Calgary city council approved a business tax relief plan Monday and with it comes $60 million in cuts to the Calgary budget.
While most of council agreed this plan was a short term “band-aid” solution and that an overhaul to the taxation regime was needed, they tasked administration to come back with a package of cuts that could be made to city operations.
Council was told Monday that there’s a tax supported budget of $1.8 billion.
“We’re giving (administration) a month and a bit. I’m concerned that we’ll be doing this off-the-cuff and making rash decisions. And the last thing we need is to be reckless,” said Coun. Druh Farrell.
To which Mayor Nenshi replied: “Frankly, there’s not enough time to be that thoughtful.”
Councillors pitched a variety of ideas during Monday’s debate on how to cut the Calgary budget – with varying priorities. More than once, job postings for the city’s walking and cycling coordinator came up. So did $100 million in the Opportunity Calgary Investment Fund.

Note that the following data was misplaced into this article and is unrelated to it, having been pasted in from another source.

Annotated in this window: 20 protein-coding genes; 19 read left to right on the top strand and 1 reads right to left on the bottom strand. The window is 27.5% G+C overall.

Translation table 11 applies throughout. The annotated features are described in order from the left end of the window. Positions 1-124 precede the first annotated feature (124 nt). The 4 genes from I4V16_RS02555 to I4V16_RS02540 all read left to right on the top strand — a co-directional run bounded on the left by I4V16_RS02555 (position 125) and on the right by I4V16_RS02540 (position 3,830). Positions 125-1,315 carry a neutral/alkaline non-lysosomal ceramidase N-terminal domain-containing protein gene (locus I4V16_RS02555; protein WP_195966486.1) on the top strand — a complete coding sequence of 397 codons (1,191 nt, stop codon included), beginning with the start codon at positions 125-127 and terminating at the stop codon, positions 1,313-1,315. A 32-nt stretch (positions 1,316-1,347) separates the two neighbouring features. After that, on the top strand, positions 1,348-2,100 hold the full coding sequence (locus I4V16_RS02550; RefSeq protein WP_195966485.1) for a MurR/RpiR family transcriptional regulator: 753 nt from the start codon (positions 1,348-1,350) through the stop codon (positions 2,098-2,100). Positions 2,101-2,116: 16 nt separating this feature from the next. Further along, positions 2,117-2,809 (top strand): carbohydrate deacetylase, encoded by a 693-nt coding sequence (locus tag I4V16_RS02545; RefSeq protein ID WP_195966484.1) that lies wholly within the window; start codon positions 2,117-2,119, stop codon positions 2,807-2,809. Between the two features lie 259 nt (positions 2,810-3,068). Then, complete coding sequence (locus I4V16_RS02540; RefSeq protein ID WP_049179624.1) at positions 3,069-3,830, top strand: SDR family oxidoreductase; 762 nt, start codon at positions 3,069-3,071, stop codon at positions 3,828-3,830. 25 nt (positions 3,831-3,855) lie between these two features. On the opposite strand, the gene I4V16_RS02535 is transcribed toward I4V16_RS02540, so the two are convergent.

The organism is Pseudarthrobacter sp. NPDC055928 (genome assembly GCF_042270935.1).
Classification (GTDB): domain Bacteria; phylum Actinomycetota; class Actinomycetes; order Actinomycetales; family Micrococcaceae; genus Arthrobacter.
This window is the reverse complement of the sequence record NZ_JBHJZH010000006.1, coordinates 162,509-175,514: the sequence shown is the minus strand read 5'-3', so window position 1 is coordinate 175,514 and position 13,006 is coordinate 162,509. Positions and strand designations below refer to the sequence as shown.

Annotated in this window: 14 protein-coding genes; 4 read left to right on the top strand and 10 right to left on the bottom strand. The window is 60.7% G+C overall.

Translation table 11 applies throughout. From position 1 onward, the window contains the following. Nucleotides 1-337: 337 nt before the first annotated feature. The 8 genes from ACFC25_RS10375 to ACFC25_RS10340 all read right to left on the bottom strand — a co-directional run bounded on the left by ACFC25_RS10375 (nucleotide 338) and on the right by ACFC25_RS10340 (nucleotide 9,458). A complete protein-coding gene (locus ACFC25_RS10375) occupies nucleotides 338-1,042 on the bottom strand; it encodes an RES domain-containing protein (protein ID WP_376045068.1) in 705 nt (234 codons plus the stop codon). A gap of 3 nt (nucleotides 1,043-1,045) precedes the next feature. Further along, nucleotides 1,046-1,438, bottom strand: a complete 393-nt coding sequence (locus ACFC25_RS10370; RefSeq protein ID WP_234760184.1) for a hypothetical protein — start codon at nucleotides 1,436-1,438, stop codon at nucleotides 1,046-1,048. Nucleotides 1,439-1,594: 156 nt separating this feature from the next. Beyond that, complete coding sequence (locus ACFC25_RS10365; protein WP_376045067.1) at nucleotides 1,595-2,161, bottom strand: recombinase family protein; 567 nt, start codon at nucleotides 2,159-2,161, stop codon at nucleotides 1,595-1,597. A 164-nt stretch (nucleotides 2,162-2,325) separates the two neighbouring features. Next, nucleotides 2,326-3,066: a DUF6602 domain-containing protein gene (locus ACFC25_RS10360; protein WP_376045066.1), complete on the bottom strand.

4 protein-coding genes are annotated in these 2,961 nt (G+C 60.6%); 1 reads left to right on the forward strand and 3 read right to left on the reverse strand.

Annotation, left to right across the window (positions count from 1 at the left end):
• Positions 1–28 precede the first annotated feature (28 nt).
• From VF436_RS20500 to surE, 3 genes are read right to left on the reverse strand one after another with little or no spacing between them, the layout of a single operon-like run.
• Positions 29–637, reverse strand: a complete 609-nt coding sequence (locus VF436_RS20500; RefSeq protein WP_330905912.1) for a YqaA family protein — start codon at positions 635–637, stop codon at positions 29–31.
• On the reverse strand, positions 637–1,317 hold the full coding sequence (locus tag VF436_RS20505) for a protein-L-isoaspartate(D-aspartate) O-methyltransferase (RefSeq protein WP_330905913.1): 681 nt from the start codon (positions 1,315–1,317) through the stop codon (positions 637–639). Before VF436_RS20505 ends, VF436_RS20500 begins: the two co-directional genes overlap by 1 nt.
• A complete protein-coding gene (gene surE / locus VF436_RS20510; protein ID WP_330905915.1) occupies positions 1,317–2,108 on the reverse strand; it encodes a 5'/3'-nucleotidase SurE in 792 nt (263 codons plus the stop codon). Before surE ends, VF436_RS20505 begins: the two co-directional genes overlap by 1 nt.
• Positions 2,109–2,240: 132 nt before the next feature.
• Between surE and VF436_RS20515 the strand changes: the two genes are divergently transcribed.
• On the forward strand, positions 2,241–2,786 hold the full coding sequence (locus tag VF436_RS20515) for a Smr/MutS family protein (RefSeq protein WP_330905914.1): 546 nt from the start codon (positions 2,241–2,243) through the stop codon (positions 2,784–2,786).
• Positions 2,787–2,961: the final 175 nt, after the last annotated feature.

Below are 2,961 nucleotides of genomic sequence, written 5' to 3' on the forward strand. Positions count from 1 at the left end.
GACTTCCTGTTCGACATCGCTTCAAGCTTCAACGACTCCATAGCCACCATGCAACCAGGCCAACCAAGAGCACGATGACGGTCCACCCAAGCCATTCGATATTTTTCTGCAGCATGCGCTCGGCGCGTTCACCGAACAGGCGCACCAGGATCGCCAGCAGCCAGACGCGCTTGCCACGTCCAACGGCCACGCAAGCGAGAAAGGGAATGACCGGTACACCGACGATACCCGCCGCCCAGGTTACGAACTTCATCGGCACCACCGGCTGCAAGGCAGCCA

But we thought we’d put some of the decision making in your hands.
Calgary budget cut ground rules
First, there are basic ground rules.
If you use the ‘Other’ section, your response needs to be respectful. Otherwise, please don’t use it. Same with any comments.
For the purpose of this poll, it’s also important to differentiate between tax-supported operations and things like capital expenditures. Sure, while building the Green Line eventually costs operational cash, saying we should cut it today doesn’t address the need to cut $60 million from today’s operational cash.
(That’s not to suggest the Green Line should be cut, either…)
To help you with this, here’s a link to what your property taxes fund. We’ve mirrored most of these options in the poll – but you’re going to have to click through to understand what areas they cover.
Once we gather some answers over the course of the next week, we’ll expand upon this further to see where specifically in these general areas you’d like the cuts to happen.
Finally – you get three things to cut. You have to make the tough choices of where you want your tax dollars spent or cut.